The building of Caernarfon Castle began in 1283, following the Edwardian Conquest of the Principality of Gwynedd. The present castle stands at the same site as an earlier castle commissioned by Hugh of Avanches, Earl of Chester in the 1090s. In 1294, Madog ap Maredudd, a distant relative of Llywelyn ap Gruffudd, lead a Welsh rebellion against Edward I and during this rebellion, substantial damage was caused to Caernarfon Castle, leading to extensive rebuilding work in 1296-c.1327.
Caernarfon Castle (© CADW)
Caernarfon Castle’s eight sided towers can still be seen today, rising above the Menai Strait and the towers’ horizontally placed multicoloured stones are reminiscent of styles seen at local Roman forts, reflecting Edward I’s imperialistic vision. The Caernarfon town walls are linked to the castle and measure a length of 734 metres. The castle and town walls were restored during the C19 and in 1986, they were classified as a World Heritage Site.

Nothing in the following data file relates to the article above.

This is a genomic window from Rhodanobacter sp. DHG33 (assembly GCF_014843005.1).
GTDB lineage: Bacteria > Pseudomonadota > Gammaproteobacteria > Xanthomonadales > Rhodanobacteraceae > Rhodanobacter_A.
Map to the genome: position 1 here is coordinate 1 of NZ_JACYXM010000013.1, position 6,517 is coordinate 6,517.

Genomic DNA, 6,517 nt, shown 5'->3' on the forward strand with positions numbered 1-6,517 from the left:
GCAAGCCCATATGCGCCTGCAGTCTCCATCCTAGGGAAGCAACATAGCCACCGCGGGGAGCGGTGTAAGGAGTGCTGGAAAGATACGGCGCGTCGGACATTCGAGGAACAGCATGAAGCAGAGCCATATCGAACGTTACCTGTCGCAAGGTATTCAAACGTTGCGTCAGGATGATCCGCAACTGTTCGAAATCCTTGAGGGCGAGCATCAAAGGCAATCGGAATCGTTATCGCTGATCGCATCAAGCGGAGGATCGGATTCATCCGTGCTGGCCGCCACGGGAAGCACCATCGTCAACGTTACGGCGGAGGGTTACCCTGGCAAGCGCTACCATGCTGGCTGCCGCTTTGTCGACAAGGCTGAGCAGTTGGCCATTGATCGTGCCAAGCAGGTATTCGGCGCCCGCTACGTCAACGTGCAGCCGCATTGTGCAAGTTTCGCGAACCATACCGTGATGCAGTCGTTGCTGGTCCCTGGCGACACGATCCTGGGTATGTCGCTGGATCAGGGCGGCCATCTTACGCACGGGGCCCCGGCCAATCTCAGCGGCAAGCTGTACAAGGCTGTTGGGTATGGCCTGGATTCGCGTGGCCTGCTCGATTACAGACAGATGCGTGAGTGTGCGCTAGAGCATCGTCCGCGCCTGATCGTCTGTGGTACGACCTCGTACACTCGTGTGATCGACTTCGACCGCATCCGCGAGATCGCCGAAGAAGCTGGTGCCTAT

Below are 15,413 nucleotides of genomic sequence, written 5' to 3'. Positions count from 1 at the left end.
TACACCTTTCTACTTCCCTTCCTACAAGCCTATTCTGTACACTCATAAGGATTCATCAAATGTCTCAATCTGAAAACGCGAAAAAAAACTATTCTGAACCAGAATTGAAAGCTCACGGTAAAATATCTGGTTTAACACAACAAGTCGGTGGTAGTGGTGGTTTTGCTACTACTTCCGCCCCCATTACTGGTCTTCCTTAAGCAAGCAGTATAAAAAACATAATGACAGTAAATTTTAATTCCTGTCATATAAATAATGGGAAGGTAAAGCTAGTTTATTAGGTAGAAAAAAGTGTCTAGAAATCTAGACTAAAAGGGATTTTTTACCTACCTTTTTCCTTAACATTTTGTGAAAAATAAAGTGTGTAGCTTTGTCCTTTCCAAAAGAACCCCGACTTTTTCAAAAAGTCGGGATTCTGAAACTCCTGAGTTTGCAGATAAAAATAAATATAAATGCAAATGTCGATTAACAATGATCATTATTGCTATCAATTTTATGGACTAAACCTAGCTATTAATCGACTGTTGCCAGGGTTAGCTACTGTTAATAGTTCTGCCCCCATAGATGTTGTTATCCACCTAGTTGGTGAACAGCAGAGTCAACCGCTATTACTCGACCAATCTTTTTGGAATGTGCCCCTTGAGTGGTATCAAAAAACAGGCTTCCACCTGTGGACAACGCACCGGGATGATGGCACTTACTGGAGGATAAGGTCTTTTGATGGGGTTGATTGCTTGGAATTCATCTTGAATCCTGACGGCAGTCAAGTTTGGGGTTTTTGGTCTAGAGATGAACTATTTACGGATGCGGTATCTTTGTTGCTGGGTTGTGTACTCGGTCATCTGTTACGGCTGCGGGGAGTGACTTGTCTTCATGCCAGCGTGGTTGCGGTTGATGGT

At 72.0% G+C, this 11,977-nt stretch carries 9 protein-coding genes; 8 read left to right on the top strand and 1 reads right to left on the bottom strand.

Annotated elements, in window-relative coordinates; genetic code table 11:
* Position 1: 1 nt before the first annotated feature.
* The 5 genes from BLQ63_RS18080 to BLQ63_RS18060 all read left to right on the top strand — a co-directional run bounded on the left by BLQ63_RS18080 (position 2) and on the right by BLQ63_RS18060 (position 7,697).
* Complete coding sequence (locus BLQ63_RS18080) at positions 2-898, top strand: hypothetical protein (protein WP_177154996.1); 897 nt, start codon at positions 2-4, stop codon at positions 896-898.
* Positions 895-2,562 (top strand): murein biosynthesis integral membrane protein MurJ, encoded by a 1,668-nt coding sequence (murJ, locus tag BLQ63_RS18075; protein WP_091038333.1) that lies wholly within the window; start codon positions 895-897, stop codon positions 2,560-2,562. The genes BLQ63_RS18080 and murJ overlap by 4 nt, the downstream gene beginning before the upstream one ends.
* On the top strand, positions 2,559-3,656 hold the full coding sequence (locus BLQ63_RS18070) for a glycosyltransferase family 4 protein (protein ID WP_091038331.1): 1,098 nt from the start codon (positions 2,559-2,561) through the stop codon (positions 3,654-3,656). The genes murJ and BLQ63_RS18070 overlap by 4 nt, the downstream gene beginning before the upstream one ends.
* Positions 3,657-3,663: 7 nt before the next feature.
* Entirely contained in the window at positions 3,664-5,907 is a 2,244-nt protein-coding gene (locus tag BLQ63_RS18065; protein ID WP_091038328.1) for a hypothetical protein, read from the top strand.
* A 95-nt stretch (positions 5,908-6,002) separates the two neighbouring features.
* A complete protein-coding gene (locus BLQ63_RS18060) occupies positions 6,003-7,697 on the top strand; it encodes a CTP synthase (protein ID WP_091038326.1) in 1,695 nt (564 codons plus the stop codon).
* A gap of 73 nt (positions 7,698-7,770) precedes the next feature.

Caernarfon Castle is located on the shore of the Menai Strait, in the town centre.
There is an entrance fee.
Opening times varies throughout the year. Please contact CADW for more details.
Telephone: 01443 336000